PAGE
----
Deals Index* – M&A 2015 review and outlook for 2016
February 11, 2016
2015 was a record breaking year for global M&A, with total deal value up 30% on 2014, breaking the $4tn barrier. With overall volumes flat, this was a year of megadeals.
The theme is similar when looking at the UK; our Deals Index analysis shows that overall deal value was up 20% in 2015, while volume was flat. Megadeals (deals greater than £1bn) drove the trend, with 36 deals contributing more than 50% of deal value in 2015 (£81bn), compared to 24 deals generating £56bn value in 2014.
The megadeal activity in 2015 was led by the Energy, Utilities, Mining & Infrastructure (EUMI) and Health & Pharma (H&P) sectors, contributing 24% and 23% of total 2015 megadeals, respectively. We expect strong activity to continue in H&P due to strong corporate balance sheets as well as divestment activity, whilst EUMI activity is likely to be in flux until oil prices settle.
Overall, we expect megadeal activity to continue in 2016, primarily on the back of deals already signed, pending completion, such as:
- Anheuser-Busch (US) / SABMiller (UK): c.£70bn
- Royal Dutch Shell (Netherlands) / BG Group (UK): c.£34bn
- Visa (US) / Visa Europe (UK): up to c.£15bn
- BT Group (UK) / EE (Germany & UK): c.£12.5bn
- Hutchison Whampoa Ltd (HK) / Telefonica (02 UK) (UK): £9.3bn
Although overall deal volume was flat in 2015, this masks an interesting trend which indicates that inbound activity (overseas acquirors of UK targets) is up 15% and outbound activity (UK acquirors of overseas targets) was down 12%. Looking at value, the trend was even starker, with inbound up 94% and outbound down 17%. The diagram at left indicates the flow of activity.
The slowdown in outbound deals has primarily been those into Europe, due to the geopolitical and economic uncertainties in the region, which we don’t expect to substantially change in 2016. On the other hand, the relative stability and strength of the UK versus Europe has led to more inbound activity from Europe, and potentially has diverted investment from Asia-Pac to the UK. Future deal activity in the UK will depend on the relative strength of the UK economy and sterling. If these are sustained at the levels seen towards the end of 2015, we would expect continued growth in inbound deals (potentially diverting previous investment into Europe), as well as outbound deals.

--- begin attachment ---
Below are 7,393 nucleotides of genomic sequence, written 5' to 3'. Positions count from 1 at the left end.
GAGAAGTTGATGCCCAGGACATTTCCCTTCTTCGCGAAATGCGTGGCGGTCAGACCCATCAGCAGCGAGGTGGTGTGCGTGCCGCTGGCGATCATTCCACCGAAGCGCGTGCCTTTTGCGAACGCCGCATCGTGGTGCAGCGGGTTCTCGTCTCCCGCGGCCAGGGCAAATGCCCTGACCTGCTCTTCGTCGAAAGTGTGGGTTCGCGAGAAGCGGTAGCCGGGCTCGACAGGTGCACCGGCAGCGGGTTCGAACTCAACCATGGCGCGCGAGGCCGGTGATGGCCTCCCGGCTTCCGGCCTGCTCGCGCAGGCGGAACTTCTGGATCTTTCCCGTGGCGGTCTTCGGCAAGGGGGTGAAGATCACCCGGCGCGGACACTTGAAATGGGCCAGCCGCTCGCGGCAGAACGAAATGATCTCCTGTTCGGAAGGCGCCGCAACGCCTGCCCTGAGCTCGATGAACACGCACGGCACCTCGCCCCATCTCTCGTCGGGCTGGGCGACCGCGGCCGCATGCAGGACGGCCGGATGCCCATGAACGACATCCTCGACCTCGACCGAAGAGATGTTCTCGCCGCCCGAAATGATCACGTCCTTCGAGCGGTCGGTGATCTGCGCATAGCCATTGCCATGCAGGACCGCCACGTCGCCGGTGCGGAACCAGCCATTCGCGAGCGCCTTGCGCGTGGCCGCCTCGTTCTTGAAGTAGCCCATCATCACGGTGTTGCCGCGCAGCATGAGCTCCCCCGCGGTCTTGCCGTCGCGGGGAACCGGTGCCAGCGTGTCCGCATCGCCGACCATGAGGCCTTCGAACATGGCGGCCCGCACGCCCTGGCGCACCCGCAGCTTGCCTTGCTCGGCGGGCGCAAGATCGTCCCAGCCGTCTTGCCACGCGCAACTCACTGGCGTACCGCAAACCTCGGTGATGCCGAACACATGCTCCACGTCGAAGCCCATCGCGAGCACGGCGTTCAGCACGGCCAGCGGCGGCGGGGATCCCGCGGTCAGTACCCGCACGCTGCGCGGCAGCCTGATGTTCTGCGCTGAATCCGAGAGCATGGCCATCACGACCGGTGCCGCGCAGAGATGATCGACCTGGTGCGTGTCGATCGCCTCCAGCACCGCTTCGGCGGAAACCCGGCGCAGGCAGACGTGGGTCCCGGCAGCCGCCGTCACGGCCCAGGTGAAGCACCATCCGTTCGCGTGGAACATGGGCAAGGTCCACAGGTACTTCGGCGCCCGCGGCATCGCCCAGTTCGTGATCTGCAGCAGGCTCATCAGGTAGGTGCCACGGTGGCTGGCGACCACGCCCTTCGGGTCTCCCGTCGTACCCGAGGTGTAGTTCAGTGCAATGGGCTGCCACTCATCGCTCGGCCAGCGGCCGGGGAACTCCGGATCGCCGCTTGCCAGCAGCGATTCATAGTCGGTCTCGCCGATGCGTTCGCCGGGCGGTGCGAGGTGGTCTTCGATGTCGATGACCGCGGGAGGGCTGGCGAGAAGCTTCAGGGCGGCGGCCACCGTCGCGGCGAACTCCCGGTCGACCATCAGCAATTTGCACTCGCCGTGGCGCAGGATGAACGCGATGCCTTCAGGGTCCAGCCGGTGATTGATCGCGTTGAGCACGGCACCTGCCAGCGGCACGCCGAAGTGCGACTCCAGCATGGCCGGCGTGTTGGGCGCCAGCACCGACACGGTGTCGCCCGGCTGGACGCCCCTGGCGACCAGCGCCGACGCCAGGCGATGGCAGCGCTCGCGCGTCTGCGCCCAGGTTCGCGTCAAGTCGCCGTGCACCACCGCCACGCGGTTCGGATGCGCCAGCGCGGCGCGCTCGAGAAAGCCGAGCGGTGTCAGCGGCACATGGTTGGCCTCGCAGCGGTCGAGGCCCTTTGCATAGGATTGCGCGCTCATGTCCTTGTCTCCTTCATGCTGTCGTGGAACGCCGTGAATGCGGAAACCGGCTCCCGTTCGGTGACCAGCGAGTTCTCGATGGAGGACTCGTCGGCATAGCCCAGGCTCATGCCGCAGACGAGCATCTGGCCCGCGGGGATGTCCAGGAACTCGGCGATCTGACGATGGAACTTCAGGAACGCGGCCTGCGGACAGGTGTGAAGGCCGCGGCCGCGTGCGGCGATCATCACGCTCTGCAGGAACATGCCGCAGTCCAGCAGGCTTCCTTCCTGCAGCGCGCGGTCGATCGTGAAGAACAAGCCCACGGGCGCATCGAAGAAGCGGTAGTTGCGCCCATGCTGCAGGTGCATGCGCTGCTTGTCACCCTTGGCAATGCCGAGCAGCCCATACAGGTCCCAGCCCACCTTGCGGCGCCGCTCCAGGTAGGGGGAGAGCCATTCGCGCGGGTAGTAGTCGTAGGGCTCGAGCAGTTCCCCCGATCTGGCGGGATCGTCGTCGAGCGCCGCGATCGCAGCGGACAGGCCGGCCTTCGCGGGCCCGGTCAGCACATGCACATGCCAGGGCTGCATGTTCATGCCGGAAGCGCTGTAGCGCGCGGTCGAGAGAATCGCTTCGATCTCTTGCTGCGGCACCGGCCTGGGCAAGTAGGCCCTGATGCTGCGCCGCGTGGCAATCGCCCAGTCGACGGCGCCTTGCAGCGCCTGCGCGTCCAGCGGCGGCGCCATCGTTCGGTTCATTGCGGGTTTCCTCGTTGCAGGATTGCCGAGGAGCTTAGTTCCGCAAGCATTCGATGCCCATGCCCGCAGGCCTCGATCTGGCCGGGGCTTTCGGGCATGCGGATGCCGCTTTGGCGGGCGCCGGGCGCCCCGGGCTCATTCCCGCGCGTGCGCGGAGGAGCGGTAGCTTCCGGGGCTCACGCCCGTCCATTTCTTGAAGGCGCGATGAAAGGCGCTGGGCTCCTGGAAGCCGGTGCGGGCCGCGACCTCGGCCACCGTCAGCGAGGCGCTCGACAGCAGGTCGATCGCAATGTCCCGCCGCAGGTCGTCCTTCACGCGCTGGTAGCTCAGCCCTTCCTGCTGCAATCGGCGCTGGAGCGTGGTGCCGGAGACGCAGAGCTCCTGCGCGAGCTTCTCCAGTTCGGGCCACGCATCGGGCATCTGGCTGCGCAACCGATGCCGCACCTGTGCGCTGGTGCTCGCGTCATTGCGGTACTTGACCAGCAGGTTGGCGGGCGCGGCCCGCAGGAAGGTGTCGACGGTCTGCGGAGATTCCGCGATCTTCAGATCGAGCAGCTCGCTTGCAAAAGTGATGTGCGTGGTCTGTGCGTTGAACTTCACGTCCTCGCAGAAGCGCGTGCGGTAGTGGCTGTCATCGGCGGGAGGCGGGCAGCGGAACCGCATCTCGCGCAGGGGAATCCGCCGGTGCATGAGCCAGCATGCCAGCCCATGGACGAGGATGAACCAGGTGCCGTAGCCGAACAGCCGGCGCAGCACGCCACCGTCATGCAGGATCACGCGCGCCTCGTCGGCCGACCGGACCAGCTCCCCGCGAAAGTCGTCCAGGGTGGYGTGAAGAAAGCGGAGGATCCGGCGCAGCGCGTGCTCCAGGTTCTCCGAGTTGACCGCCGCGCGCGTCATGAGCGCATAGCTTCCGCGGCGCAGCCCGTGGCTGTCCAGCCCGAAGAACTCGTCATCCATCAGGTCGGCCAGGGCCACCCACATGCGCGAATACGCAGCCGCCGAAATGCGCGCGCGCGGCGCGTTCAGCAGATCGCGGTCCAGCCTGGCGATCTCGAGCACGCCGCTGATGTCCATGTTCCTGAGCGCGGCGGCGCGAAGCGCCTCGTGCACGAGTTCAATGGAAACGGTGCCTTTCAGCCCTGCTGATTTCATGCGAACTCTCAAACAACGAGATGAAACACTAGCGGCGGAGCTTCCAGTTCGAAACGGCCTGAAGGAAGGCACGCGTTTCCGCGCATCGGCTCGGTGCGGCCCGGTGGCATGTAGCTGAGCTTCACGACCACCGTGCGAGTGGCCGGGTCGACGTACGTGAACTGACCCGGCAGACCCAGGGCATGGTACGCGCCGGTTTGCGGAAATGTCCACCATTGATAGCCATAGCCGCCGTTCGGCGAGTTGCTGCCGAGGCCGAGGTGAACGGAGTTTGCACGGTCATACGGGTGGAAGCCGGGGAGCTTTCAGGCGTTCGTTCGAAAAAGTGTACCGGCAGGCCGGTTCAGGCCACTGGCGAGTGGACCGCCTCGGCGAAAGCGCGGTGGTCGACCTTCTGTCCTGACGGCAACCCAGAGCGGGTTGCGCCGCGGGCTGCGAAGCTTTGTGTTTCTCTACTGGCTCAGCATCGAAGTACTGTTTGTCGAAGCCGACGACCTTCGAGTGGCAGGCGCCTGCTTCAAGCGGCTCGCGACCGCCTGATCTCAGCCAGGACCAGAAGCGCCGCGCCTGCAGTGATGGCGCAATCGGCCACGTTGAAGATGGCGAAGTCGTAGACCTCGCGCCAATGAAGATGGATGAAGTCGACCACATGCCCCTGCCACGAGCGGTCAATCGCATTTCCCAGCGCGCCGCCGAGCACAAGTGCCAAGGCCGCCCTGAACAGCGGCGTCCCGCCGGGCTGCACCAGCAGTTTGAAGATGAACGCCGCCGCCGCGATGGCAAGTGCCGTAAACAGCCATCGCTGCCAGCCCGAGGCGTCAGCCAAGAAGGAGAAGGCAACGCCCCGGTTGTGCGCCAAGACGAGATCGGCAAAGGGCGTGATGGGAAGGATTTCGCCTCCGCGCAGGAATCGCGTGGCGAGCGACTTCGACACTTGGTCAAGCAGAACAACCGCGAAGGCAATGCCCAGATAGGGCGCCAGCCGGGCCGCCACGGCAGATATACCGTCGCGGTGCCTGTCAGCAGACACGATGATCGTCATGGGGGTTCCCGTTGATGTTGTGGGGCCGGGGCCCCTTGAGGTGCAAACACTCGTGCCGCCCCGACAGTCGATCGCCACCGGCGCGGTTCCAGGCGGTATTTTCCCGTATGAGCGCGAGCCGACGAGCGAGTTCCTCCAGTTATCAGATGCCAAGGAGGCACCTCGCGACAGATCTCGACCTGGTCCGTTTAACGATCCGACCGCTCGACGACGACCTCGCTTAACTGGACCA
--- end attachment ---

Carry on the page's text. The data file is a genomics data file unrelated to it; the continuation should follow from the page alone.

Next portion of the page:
Looking at corporate versus private equity activity, the relative trend has continued to move away from PE and towards corporates. PE activity was relatively stable H1 v H2’15, while corporate accelerated in H2’15.
It seems that uncertainty surrounding the UK general elections and the Grexit in H1’15 affected PE, likely compounded by a slight slowing in the growth of the UK economy.
At the same time, corporates are taking the opportunity to utilise their strong balance sheets gained in the years following the financial crisis, and are leading the charge in megadeals as discussed above. Corporates appear to be looking both for scale, but also to return to their core business (i.e. driving divestments), and we expect this trend to continue into 2016.
In respect of sector activity:
Financial Services (FS) and H&P have been hot, both in terms of volume & value (+105% / +92%, and +109% / +13%, respectively).
Retail, Consumer and Leisure (RCL) was down on volume (-12%) but up on value (+81%) as a result of significant megadeal activity: 8 out of 36 megadeals completed in 2015 were from this sector.
Conversely, sectors such as technology media & entertainment (TMT) and industrial products (IP) have been coming off of a strong 2014.
EUMI was down on volume (-31%) due to the aforementioned uncertainty in oil prices, but value was actually up (+113%), supported by 7 megadeals in 2015, versus only 2 in 2014.
For the full infographic click here.
* PwC Deals Index is a PwC analysis of UK deals involving a UK asset or acquirer, sourced from Thomson Reuters, Mergermarket and Prequin as at 31 December 2015, for completed deals with a disclosed value greater or equal to £25 million, and an equity stake greater than or equal to 25%.